This article is part of our The MMA Mashup series.
I'd be lying if I said the majority of them meant anything in terms of divisional relevance, but we have 12 fights to cover on this week's edition of The MMA Mashup. These include a late replacement fighter who won't rest until the fight is over and my endorsement of the black sheep of the DFS/gambling MMA community.
Plays to Consider on DraftKings
Mark O. Madsen ($9,100)
A former Olympian with an unyielding gas tank, Madsen connected with eight of his 12 takedown attempts against Austin Hubbard in his last bout. Clay Guida has made a career out of being a tireless wrestler, but we have seen him controlled on the ground by stronger grapplers, and Madsen has yet to taste defeat in 10 professional fights. The experience edge will be solidly in favor of Guida, but I don't expect him to keep Madsen on the back foot long enough to consistently win rounds.
Ramiz Brahimaj ($8,500)
Brahimaj came into the organization as a ferocious wrestler and scrambler, so one can imagine the collective surprise when he didn't shoot a single takedown in his UFC debut against Max Griffin. While this is troubling, it should be noted that Sasha Palatnikov won't be able to match the footwork of Griffin and should be on the wrong end of the strength equation. We saw Palatnikov get bullied in clinch situations against Impa Kasanganay and Barhimaj should be able to follow that script to victory.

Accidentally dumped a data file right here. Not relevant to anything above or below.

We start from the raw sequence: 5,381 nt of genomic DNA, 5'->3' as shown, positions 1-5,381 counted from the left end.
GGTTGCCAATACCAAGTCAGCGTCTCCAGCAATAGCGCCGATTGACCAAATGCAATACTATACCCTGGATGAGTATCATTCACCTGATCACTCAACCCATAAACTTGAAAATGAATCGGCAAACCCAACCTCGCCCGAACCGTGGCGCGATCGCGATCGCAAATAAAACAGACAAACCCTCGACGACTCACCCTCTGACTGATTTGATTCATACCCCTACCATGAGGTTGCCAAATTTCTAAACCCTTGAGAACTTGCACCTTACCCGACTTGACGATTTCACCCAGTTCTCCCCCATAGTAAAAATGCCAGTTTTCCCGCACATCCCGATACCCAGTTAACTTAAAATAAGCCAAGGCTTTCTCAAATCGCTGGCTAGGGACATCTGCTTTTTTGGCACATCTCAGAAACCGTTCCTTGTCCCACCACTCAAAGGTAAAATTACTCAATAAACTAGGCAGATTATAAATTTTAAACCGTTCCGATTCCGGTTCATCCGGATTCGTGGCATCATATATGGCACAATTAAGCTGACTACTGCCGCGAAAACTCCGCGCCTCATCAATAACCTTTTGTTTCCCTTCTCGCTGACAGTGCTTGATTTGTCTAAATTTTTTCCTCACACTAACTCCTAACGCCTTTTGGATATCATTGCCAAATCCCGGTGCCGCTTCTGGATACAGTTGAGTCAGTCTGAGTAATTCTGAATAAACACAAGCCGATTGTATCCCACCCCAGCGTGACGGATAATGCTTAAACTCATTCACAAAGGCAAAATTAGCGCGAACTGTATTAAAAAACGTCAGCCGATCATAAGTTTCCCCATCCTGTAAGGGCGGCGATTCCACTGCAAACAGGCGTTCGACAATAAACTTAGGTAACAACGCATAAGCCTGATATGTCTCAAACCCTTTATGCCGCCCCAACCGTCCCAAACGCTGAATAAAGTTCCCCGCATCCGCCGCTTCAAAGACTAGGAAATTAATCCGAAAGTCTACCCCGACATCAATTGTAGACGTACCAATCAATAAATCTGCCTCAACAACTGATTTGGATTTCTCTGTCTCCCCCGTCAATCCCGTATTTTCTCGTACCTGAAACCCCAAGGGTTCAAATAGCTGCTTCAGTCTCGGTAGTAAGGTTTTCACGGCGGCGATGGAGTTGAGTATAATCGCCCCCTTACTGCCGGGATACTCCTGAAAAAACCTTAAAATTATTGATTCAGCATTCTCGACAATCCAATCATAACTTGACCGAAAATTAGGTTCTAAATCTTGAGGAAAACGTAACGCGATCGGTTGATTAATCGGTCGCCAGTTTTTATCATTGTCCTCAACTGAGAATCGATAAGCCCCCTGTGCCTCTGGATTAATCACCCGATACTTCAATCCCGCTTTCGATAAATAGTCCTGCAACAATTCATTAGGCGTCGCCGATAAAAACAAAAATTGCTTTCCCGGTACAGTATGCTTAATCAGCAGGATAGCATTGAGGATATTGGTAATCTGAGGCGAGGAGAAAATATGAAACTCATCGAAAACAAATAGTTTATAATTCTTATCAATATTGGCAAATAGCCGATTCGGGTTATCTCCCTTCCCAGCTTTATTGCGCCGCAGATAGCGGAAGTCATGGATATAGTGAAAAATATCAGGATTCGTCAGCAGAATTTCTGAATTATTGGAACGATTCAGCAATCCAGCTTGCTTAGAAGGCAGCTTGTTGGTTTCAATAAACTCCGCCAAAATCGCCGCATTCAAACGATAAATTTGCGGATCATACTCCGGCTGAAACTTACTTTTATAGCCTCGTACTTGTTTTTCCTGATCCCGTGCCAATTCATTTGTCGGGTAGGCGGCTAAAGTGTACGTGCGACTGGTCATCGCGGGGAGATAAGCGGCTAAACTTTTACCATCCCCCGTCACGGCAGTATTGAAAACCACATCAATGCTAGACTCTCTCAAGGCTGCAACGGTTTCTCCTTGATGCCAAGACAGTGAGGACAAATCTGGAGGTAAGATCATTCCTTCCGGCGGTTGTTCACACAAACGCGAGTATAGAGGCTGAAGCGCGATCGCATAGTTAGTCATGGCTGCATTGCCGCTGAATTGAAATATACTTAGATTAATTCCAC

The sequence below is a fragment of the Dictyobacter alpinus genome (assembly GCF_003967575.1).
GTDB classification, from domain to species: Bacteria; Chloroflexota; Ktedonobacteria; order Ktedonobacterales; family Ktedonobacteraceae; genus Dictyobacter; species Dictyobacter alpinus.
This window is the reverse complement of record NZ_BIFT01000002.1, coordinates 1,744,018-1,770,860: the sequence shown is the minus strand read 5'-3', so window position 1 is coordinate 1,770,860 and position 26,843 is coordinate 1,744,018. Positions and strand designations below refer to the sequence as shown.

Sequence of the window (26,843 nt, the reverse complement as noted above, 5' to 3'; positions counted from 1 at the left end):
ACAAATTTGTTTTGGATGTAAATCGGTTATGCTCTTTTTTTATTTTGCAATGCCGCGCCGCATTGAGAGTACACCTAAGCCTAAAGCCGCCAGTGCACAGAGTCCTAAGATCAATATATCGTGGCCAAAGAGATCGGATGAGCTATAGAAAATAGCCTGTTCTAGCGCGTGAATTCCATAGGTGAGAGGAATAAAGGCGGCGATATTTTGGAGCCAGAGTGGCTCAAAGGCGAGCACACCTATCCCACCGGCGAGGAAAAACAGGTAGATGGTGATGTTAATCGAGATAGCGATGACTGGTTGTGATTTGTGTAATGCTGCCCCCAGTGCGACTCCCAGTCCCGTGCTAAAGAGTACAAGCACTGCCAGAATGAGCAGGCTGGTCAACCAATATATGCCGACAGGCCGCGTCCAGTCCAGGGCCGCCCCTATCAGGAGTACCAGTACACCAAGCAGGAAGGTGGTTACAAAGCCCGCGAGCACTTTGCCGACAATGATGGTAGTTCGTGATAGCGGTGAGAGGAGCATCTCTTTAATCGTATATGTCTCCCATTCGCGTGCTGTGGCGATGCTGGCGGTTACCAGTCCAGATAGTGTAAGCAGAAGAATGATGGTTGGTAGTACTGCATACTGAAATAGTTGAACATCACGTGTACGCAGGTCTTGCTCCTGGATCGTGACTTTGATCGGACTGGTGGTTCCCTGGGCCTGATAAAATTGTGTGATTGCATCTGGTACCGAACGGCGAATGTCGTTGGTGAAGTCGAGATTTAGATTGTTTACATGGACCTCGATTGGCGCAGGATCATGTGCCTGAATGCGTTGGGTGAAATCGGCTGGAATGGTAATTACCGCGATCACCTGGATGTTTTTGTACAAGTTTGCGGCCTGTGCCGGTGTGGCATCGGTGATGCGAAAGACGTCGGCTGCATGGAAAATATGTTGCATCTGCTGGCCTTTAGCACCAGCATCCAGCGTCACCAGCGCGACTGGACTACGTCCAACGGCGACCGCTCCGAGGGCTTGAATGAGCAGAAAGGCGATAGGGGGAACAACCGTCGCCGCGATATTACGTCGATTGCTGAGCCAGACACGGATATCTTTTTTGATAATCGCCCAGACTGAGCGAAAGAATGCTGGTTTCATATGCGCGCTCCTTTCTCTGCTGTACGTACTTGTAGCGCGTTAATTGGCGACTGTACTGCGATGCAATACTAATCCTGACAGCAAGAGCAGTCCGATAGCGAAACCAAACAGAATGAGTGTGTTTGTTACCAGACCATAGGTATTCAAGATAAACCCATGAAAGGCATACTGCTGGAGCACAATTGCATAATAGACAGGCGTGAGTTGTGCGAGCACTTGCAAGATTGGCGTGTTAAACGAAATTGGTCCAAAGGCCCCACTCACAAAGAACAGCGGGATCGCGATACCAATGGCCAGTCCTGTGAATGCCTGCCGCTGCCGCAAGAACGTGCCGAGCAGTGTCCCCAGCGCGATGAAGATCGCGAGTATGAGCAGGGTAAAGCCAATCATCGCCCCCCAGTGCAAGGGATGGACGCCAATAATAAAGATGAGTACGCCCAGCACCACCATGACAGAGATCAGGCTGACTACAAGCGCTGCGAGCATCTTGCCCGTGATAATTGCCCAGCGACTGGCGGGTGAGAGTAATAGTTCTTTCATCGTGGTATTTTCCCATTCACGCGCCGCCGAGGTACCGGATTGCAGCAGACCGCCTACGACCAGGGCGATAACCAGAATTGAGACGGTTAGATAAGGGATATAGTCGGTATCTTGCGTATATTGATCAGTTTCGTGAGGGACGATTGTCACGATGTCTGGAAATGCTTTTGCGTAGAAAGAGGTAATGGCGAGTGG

Vinc Pichel ($8,300)
Pichel's status as a veteran who doesn't fight very often may get him overlooked here, but "From Hell" is an incredibly strong grappler who has been able to outwrestle the majority of opponents he's faced inside the cage. Austin Hubbard will come into this matchup with a takedown defense rate under 60 percent, having taken two of his five losses by submission. He may come out looking good on the feet as the more agile, varied striker, but I expect Pichel will get this fight to the mat when he wants to, which should result in a point total that far exceeds his salary.
Kelvin Gastelum ($7,500)
Jared Cannonier coming into this fight as a sizeable favorite seems off to me. While his recent record may not reflect it, Gastelum remains a slick boxer who can also present a wrestle-heavy attack, as we saw in his latest win over Ian Heinisch. Cannonier may be a powerful striker with excellent timing, but we have seen persistent wrestlers give him trouble in the past, with Glover Teixeira taking him down three times and amassing a whopping 10:38 of control time in 2017. Cannonier should have the edge on the feet, but Gastelum should be able to keep this close enough to frustrate the 37-year-old before taking the path of least resistance.